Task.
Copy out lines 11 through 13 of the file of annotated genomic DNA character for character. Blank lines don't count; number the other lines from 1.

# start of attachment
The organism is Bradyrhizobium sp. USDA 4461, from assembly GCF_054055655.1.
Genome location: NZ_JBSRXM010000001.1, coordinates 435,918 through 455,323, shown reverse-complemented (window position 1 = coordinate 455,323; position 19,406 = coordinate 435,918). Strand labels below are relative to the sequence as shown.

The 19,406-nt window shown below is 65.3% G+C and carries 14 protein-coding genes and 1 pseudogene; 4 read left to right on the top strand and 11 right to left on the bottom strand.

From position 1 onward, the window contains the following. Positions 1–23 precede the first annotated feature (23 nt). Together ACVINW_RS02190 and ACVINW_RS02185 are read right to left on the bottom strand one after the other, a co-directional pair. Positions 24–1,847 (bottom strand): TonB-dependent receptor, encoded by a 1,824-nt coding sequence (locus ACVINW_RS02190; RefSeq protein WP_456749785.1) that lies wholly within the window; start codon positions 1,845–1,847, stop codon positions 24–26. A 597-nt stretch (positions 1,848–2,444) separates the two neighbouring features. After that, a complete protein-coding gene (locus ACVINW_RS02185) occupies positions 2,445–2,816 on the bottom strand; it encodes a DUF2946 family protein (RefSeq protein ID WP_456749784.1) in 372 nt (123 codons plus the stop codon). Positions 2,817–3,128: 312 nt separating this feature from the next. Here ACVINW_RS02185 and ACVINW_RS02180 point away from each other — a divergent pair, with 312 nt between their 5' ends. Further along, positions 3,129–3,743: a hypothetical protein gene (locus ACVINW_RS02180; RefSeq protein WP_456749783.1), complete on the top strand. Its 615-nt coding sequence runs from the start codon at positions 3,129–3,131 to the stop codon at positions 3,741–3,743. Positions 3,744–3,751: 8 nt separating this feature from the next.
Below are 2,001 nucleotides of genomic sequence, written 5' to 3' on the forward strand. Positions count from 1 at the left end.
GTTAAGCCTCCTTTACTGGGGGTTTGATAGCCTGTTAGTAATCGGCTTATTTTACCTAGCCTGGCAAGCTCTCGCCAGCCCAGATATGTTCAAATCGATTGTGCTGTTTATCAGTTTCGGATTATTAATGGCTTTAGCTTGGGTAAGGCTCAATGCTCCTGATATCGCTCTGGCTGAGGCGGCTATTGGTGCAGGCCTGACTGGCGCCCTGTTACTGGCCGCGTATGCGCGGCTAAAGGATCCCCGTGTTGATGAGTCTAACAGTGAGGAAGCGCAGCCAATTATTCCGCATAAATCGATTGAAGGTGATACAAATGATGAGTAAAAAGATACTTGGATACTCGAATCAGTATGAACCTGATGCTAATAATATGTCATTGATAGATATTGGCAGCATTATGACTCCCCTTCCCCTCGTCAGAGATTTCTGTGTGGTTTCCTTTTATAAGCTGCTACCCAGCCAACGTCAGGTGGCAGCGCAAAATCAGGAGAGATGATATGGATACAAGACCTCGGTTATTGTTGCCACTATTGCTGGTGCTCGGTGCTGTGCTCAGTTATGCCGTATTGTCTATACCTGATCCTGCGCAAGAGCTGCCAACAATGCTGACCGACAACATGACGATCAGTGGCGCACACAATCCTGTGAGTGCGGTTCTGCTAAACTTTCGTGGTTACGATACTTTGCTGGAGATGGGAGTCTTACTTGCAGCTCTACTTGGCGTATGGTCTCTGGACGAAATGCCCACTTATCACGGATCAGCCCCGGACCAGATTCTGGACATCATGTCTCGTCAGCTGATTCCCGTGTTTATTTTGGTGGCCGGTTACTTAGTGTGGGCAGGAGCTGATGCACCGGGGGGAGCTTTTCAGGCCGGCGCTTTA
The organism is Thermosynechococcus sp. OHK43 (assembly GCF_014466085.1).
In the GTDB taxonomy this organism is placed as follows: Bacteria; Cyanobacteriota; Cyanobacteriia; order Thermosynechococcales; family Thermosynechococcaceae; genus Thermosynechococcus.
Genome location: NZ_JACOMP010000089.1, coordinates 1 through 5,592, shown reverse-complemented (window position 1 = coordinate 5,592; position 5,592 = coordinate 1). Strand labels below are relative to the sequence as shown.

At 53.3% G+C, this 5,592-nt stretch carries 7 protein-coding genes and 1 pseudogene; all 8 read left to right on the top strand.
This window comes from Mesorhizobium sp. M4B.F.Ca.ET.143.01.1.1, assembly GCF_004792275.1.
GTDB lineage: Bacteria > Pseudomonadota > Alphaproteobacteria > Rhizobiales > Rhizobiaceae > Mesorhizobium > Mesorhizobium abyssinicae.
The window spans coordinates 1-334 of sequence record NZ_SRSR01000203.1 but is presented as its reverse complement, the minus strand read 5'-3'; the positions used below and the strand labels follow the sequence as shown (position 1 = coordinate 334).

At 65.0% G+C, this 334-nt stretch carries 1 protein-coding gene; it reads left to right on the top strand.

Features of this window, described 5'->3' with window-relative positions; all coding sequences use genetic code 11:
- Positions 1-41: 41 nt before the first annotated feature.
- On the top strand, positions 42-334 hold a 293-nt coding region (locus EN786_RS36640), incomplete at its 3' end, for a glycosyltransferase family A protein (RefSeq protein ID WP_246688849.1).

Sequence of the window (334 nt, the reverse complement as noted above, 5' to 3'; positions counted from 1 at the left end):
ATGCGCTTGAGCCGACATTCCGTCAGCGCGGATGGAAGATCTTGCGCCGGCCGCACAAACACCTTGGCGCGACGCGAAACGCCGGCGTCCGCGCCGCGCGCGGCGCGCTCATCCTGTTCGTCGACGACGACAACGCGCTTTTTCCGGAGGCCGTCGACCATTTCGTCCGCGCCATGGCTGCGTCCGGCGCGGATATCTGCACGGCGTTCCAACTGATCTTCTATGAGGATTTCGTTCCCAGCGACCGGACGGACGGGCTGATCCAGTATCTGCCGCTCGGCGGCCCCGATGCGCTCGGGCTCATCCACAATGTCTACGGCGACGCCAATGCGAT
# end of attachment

This window comes from Mesorhizobium sp. M4B.F.Ca.ET.143.01.1.1, assembly GCF_004792275.1.
GTDB lineage: Bacteria > Pseudomonadota > Alphaproteobacteria > Rhizobiales > Rhizobiaceae > Mesorhizobium > Mesorhizobium abyssinicae.
The window spans coordinates 1-334 of sequence record NZ_SRSR01000203.1 but is presented as its reverse complement, the minus strand read 5'-3'; the positions used below and the strand labels follow the sequence as shown (position 1 = coordinate 334).